By Cazzy Lewchuk, Staff Writer
An Ebola virus disease outbreak is currently affecting parts of West Africa. Some inevitable spreading to other countries has already occurred, with potential spreading on the horizon for many others.
Formerly known as Ebola haemorrhagic fever, the illness spreads through direct contact with body fluids. Ebola can also be spread by fruit bats, which are considered a delicacy in some parts of Africa and are also known to spread the disease via biting.
Symptoms typically start with fever, vomiting, and chronic pain. Those are typically followed by the much harsher symptoms of diarrhea and severe internal and external bleeding. There are currently no known cures or vaccines for Ebola. The fatality rate ranges between 20 and 90 per cent depending on the outbreak and treatment efforts, with an average of 50 per cent of victims succumbing to the virus.
The current outbreak of Ebola is the most extreme case to date. Although estimates are difficult to determine and are constantly changing, there are currently over 8,000 known cases which have resulted in at least 4,000 deaths. Officials believe that the infected toll may actually be higher than documented, as many cases go unreported, particularly in rural areas. The cases are almost entirely confined to Liberia, Sierra Leone, and Guinea, with a few isolated ones in Nigeria and Senegal. As of press time, there have been at least three documented cases of Ebola outside of West Africa, with one in Spain and two in the US.
Thomas Duncan, a Liberia native who lived in Dallas, Texas, tested positive for Ebola on September 30, 11 days after returning to Dallas from a trip to Liberia. Eight days after the diagnosis, Duncan was given an experimental drug and placed under isolation. He succumbed to the virus on October 8, making him the first known person to be diagnosed with Ebola and die within the US.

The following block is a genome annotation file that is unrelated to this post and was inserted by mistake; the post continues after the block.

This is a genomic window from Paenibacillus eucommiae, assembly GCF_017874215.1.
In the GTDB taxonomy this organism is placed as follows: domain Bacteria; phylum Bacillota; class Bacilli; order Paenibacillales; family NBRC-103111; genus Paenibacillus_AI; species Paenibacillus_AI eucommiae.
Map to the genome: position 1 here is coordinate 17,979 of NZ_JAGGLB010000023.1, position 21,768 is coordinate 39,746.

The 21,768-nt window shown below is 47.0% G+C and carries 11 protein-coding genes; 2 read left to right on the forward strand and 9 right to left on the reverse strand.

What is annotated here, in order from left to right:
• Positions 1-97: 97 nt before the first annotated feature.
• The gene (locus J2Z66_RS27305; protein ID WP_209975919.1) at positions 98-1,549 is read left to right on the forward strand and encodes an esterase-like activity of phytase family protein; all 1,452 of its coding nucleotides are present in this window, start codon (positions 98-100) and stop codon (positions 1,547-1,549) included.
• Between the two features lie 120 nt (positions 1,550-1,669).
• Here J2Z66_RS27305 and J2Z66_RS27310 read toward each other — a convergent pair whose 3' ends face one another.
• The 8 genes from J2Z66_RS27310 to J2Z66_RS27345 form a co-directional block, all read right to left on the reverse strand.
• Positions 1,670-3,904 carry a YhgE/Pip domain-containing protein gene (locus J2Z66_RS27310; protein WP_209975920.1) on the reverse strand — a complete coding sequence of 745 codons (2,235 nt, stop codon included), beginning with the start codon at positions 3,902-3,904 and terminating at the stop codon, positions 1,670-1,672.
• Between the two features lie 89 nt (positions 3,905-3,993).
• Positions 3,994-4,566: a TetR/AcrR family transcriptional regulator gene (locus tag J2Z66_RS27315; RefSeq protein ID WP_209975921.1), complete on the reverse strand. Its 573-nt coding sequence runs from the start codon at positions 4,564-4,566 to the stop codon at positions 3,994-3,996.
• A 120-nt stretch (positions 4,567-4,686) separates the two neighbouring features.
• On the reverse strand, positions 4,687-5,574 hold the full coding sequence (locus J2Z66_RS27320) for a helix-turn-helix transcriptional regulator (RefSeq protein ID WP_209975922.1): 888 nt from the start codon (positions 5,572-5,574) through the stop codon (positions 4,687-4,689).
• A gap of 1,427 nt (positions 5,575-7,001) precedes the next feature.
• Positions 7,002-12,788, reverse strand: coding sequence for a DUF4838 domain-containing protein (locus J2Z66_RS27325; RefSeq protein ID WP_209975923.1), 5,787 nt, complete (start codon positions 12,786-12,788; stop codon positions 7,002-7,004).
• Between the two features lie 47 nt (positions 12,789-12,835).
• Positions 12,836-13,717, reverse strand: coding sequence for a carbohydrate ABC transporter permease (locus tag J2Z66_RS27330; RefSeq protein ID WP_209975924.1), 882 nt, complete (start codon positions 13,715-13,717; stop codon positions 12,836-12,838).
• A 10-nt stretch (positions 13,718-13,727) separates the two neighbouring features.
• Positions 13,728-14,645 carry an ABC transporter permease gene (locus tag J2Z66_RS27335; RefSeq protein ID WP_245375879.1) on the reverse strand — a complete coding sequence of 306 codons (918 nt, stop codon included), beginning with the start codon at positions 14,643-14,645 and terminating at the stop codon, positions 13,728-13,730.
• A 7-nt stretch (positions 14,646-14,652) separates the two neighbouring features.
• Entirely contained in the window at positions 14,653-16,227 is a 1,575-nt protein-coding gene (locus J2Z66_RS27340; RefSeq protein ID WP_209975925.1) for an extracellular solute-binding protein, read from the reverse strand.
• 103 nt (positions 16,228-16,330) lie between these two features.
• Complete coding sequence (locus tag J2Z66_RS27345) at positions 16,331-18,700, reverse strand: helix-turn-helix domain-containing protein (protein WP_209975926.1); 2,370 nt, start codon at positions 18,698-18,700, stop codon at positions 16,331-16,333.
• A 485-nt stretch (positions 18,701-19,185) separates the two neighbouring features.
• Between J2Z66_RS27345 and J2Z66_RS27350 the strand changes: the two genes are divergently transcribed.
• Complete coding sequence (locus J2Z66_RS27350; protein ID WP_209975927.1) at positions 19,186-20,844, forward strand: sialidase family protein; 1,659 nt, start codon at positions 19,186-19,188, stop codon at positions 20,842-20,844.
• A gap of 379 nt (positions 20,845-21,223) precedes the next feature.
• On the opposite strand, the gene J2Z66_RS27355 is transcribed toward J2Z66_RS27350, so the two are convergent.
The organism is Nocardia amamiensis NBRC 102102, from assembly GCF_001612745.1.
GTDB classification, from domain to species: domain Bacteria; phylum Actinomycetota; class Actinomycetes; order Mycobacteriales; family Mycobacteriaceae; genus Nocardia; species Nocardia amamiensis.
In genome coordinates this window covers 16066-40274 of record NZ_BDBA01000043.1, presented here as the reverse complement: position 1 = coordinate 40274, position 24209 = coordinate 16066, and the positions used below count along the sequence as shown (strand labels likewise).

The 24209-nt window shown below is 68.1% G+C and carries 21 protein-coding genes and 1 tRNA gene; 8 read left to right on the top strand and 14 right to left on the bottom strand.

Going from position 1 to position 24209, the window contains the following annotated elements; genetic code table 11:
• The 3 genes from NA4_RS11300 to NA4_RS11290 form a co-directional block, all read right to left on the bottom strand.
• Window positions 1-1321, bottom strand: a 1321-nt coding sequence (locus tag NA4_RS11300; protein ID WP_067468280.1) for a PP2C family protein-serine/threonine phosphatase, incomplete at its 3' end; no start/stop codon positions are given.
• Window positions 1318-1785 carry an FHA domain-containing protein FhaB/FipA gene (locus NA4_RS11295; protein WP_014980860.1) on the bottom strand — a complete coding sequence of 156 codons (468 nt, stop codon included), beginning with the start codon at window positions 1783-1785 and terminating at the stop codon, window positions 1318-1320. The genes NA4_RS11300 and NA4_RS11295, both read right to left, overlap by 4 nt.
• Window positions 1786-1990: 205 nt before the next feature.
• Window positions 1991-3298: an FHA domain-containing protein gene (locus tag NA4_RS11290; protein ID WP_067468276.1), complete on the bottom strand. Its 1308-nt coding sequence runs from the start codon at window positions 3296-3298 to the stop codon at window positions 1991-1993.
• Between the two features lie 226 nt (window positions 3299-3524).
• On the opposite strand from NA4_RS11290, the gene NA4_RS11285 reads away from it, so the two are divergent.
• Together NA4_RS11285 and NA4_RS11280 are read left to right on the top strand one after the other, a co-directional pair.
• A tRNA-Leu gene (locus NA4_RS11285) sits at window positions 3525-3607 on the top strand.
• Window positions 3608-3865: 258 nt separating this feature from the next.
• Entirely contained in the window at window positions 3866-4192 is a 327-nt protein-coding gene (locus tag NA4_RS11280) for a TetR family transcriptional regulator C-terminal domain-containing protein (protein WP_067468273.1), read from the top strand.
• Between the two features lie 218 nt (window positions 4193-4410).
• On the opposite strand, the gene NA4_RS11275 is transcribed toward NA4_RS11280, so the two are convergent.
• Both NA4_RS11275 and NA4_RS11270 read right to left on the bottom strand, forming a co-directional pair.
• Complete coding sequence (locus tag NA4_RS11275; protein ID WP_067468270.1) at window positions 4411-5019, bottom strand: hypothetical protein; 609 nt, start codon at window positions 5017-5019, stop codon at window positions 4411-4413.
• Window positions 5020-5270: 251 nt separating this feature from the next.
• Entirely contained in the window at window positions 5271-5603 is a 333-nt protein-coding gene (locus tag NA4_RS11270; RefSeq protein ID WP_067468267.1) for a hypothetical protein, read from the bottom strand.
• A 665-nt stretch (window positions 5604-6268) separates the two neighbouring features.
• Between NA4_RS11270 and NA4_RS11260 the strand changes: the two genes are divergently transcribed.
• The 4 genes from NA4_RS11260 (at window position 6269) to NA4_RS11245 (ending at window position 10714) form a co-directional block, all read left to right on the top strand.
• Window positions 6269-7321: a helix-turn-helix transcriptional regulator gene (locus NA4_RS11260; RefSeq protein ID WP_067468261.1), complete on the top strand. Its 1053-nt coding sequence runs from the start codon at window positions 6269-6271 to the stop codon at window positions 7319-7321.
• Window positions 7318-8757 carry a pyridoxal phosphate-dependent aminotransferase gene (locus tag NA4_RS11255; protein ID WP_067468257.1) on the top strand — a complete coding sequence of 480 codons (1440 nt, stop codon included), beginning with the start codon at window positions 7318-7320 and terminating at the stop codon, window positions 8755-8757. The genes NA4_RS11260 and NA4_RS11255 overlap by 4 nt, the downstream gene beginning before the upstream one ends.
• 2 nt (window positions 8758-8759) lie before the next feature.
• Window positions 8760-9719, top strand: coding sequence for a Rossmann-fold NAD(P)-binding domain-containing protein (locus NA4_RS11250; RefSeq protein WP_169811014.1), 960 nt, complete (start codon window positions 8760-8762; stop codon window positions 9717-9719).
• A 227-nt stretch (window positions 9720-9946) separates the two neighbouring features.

The second US citizen confirmed with Ebola is photojournalist Ashoka Mupko, who was covering the outbreak in West Africa for NBC. Mupko is currently being treated in Providence, Rhode Island, and as of October 10 his condition has improved.
Teresa Romero, a nurse from Spain, was also confirmed to have caught the virus as of October 7. She contracted Ebola in Madrid through treating Spanish missionaries from Liberia. Romero is currently receiving treatment, and is the first known person to have contracted Ebola from outside of West Africa. As of October 10, the hospital treating Romero has stated her condition has worsened. Despite mass protest, Romero’s dog Excalibur, who had not been confirmed to be infected with the disease, was forcibly put down on October 8 under government order.
Several patients in the US and Spain are being monitored and/or quarantined after coming in direct contact with confirmed infected patients from West Africa and with Duncan in the US and Romero in Spain. Health care workers from several countries have been treated or are undergoing treatment in isolation after coming in contact with the virus from West Africa.
Measures are currently in place to screen potential victims of Ebola, including questionnaires filled out by people returning from West Africa in some US airports. Currently Ebola is not known to have spread to any parts of Canada or the US outside of Texas. Efforts to prevent and treat this disease are currently underway, and proceeds to contain the virus’ damage control are heavily encouraged.
As of October 9, six Canadian airports have prepared screenings for those flying in from West Africa, while ceasing all flights to West Africa. Microbiologist Jason Tetro told CBC, “The number of people who come from the affected countries is very minimal. So really this is an excellent move to reinforce the public trust.”
“You want to know if someone has travelled from a region that has high reservoirs of infection. You want to know if they’ve been near somebody who could have had Ebola and they may be exposed. And you want to see if they have symptoms. I think all those things are reasonable.”